“I think the decision to help us is there,” he added. “It’s a matter of speeding up the process.”

It’s true that Putin and company have little affection for Misha. And it’s true that they desire greater control over the affairs of the Caucasus region, of which Georgia is part and parcel. Just ask Lincoln Mitchell, Columbia University assistant professor of economics.

“It is clear that Russian ambitions towards Georgia did not end with the war between the two countries last year,” wrote Mitchell in the Faster Times. “Moreover, the ceasefire agreement brokered by French President Nicholas Sarkozy has been, at least on the Russian side, honored substantially in the breach.”

But a wide line exists between disliking Misha or wanting to control him on the one hand, and militarily annexing Misha’s country on the other. There is an equally wide line between Russia’s 2008 military strike in the two republics—where it already had a military presence and had been in de facto political control of for the last 15 years—and invading the indisputably independent Georgia. Is Russia really inclined to cross both lines?

One would hope not. Consider the never-ending carnage in Chechnya,—4,379 Russian fatalities in 2002 alone, according to Russia’s ITAR-Tass News Agency (who released some incomplete statistics on its own since the Russian government never released any). Given that Georgia is much larger than Chechnya, taking it over would be certain to be a much larger endeavor with a much larger body count. A serious consideration when Russia’s population is already shrinking by 700,000 people a year, according to the CIA World Factbook. Add the certain loss of needed international prestige and developmental assistance Russia would suffer, and the prospects for an invasion of Georgia seem harder and harder to justify.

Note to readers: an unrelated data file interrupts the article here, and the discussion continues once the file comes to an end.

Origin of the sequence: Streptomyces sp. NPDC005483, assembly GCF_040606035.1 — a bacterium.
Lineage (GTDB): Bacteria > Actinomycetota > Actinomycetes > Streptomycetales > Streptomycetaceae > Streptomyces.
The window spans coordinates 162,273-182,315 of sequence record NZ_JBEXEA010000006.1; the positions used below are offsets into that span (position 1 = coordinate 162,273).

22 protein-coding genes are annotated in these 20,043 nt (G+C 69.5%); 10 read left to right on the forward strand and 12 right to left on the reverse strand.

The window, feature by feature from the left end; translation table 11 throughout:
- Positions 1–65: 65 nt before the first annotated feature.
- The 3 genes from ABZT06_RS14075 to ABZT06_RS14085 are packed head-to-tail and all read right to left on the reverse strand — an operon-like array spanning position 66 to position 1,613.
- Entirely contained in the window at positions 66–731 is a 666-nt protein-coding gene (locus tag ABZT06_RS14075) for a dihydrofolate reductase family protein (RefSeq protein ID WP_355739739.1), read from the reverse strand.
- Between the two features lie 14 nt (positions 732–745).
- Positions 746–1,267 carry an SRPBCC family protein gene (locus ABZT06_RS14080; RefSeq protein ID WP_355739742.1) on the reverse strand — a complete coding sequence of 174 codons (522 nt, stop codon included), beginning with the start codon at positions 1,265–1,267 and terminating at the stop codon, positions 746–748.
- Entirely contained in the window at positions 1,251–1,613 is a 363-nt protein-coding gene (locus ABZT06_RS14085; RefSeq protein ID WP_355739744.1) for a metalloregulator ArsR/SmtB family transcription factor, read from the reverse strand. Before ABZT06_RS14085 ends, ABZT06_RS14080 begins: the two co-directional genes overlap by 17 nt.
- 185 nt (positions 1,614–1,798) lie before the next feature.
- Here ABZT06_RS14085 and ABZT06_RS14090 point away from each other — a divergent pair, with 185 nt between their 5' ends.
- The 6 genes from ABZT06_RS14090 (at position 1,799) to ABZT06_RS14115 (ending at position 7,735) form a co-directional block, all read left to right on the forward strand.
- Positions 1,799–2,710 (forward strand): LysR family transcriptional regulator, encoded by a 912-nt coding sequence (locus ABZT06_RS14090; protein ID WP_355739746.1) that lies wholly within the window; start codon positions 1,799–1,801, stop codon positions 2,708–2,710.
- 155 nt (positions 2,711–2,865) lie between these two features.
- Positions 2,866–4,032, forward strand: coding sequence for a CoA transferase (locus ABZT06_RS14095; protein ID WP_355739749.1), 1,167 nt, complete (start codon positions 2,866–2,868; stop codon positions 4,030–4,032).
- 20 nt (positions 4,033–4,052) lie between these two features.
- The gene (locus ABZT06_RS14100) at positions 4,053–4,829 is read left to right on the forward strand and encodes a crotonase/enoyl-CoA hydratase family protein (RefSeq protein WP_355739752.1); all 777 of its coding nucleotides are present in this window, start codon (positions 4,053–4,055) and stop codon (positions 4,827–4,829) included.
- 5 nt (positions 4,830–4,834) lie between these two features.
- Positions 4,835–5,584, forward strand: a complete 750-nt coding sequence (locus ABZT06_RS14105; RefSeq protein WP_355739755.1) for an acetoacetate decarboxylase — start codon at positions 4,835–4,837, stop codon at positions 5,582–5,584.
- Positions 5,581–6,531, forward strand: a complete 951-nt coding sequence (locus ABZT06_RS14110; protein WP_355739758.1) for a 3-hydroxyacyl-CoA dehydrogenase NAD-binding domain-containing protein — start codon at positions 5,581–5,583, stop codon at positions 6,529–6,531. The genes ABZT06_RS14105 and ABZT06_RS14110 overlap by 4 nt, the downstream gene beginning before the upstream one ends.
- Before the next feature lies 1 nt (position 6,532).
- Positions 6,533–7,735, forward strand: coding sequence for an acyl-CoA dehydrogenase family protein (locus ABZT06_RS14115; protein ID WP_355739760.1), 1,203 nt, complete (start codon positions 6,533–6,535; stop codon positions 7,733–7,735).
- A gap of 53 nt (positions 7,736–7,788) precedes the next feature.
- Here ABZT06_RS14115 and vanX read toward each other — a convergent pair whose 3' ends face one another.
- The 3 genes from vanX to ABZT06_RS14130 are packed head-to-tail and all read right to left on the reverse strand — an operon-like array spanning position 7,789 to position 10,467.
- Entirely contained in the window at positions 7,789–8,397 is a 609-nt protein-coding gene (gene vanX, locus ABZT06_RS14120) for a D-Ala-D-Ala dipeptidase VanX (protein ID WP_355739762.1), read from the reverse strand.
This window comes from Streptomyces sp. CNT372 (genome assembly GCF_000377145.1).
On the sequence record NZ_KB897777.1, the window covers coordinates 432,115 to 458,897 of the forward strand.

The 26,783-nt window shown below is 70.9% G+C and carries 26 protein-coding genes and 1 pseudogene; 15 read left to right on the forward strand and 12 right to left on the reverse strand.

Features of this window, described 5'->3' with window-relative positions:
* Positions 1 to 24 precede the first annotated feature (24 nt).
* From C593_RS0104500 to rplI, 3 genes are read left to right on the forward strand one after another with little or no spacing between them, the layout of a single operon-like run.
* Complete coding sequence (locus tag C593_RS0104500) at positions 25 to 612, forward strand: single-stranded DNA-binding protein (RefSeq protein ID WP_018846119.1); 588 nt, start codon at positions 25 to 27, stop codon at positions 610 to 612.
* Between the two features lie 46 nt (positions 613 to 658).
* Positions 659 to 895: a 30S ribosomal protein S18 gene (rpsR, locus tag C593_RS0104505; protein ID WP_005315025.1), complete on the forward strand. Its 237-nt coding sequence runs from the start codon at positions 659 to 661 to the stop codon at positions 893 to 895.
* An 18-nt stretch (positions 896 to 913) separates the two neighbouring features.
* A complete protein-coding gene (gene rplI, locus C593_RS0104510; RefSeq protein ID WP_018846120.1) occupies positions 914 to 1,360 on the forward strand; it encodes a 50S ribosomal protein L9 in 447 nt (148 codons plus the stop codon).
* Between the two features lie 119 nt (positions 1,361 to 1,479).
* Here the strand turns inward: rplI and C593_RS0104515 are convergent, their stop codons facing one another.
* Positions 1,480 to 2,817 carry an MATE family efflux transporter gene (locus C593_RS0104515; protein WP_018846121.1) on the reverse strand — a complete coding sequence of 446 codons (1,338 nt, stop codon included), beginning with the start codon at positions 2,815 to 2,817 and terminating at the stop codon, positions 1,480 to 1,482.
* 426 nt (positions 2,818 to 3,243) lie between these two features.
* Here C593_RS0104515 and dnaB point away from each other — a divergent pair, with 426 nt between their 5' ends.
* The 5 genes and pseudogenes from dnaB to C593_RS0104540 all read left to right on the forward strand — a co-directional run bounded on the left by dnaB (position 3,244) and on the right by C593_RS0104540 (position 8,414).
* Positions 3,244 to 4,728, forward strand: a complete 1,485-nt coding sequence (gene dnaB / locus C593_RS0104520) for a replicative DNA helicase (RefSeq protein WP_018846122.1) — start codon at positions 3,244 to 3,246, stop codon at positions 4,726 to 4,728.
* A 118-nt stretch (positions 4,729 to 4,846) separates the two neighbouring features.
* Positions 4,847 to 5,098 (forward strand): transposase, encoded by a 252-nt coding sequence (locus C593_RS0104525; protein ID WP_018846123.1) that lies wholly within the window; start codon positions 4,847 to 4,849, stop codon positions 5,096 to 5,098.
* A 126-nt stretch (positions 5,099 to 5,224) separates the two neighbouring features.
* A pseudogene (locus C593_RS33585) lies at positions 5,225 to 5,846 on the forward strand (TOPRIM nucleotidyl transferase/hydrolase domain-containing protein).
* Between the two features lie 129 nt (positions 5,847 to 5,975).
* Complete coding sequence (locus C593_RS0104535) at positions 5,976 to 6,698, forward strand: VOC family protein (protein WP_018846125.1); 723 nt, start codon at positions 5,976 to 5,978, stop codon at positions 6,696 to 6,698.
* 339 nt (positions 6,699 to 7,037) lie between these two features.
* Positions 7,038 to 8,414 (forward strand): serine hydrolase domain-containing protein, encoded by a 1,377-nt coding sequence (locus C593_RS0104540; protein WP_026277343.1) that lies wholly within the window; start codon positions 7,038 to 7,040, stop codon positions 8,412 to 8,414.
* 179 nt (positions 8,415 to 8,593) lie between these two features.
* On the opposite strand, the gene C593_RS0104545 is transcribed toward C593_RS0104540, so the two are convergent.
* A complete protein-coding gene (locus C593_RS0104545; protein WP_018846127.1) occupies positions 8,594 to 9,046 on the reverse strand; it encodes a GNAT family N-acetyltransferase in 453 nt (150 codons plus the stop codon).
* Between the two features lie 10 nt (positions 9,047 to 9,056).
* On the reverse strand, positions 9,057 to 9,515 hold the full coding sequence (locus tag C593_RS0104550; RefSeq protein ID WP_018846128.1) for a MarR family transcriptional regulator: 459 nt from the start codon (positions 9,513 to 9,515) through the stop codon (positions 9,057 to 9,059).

Saakashvili knows that his country is just not worth the price. So his request for new weapons is one that U.S. officials should scrutinize very, very carefully.

The fact is that the very conditions that he said might motivate Putin to launch a war—Russia’s sagging economy, Putin’s diminished popularity at home, and its government’s declining power abroad—are all ones that he himself is experiencing.

Bear in mind that Russia, for its part, has warned that Georgia\’s leadership would like to attack. Bear in mind also that the European peacekeeping force that currently patrols the border between Georgia and the two breakaway republics is one that Russia, too, endorsed as a check on Georgian aggression.

Saakashvili might simply be waiting for the peacekeeping force’s charter to expire (due to happen in September) and for the United States and its allies to induce Russia to leave the two breakaway republics (however long that takes). Then he can march back in, retake them, and use his new defensive armaments to ward off a new Russian counterattack.